Locke said, in life, women are sometimes told to “stay small,” and not assert themselves. Roller derby has taught her not to acquiesce to others.
“One of the things I’ve gotten from Roller Derby is the confidence to take the space that I deserve and should have in other aspects in life,” said Locke. “In roller derby, you have to be direct and get it done.”
For Sullivan, roller derby has opened up the opportunity to do something she had always dreamed of—sports broadcasting.
The role of roller derby announcer is a volunteer gig. Maine Roller Derby isn’t unique in that players and those in associated roles don’t get paid. Opportunities for roller derby players are few; some make money by hosting clinics or selling merchandise.
Sullivan hopes that someday that will change, and in the future young skaters will be able to make a living playing the sport they love.
Right now, the Maine Roller Derby is at a crossroads. Happy Wheels skating rink, which has been home to practices and many home games, closed in December after being sold.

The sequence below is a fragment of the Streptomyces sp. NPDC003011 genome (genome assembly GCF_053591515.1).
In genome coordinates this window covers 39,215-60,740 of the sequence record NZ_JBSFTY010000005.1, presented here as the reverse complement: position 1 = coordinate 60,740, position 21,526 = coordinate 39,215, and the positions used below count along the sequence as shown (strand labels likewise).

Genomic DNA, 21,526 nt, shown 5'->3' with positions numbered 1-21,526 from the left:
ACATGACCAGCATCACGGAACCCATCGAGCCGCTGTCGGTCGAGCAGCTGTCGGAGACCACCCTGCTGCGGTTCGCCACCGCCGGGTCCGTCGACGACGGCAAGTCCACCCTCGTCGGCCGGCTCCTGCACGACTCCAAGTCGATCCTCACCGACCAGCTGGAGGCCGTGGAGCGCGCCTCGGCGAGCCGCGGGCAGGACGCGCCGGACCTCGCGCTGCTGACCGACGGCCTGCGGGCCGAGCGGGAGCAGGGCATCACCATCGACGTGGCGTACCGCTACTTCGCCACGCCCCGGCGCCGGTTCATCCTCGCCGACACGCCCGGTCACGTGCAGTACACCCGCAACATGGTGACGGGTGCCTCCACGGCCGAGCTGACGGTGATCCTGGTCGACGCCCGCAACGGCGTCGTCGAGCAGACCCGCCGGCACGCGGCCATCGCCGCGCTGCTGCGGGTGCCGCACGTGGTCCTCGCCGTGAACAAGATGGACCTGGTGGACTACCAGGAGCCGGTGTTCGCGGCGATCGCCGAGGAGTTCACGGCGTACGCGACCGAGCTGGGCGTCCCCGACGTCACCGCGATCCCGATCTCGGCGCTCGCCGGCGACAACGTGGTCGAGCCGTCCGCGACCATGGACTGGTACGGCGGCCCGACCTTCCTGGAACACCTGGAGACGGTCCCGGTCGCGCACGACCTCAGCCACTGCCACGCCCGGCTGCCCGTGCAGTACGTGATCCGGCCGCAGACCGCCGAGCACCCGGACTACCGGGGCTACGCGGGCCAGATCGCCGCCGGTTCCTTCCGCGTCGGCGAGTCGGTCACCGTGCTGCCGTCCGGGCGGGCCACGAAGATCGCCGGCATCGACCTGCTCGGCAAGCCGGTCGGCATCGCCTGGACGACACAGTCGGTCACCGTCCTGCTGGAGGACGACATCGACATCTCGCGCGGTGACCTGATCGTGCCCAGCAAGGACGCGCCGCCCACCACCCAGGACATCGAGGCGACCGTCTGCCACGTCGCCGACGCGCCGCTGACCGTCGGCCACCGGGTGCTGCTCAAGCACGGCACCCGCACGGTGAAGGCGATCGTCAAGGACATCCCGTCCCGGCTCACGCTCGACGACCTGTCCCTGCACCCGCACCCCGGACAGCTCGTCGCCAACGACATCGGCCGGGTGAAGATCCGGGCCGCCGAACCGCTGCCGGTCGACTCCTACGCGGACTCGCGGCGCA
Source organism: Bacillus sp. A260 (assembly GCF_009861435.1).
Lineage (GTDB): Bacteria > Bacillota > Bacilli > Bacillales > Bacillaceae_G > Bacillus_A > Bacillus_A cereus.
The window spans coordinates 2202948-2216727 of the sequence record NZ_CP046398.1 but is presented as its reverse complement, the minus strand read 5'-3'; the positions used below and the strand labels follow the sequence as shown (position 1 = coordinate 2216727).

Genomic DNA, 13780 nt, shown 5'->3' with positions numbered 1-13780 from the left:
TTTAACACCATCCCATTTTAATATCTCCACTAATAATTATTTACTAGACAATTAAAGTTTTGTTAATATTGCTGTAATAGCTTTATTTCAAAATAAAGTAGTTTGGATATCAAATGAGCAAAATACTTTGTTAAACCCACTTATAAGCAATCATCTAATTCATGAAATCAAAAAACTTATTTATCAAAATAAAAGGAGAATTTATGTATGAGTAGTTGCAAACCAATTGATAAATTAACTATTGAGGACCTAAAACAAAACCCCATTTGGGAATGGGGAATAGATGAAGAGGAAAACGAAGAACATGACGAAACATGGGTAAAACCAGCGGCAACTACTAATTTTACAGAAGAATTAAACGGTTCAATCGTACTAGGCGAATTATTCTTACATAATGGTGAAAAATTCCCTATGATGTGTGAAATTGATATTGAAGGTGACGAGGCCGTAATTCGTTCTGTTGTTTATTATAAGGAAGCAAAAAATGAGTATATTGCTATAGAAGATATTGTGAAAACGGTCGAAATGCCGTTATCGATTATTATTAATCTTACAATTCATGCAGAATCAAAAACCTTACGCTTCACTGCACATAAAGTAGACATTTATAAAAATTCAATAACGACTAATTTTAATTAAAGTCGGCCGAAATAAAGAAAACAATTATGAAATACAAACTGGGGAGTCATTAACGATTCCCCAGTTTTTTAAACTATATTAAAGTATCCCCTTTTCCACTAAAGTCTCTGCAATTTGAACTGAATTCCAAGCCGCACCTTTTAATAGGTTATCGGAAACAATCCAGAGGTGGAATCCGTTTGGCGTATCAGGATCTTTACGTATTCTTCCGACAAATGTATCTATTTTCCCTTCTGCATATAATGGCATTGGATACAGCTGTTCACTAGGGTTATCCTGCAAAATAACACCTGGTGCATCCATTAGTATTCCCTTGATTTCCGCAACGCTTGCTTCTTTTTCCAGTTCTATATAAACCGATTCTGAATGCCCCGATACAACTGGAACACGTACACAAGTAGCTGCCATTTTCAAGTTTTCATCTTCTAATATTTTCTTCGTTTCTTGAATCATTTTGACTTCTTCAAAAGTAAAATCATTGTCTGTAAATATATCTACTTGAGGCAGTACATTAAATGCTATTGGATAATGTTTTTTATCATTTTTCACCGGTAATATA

This leaves league members with no place to practice, and without a place to play games when the Portland Exposition Building is not available.
The Maine Roller Derby has a long-standing relationship with the Portland Exposition Building and has worked out a time around the Red Claws basketball schedule when the local roller derby league can play a game on Jan. 25.
Maine Roller Derby is hopeful to find a future home and the board of directors is scouting out potential leads. It’s a challenge, but as members of the sport that, as Kendrick says, teaches players to “get knocked down and get back up” they are hopeful to find a new place to practice in the future.
Liz Gotthelf lives in Old Orchard Beach with her husband. She enjoys hula hooping, volunteering at a local horse barn and finding Fiestaware at thrift stores.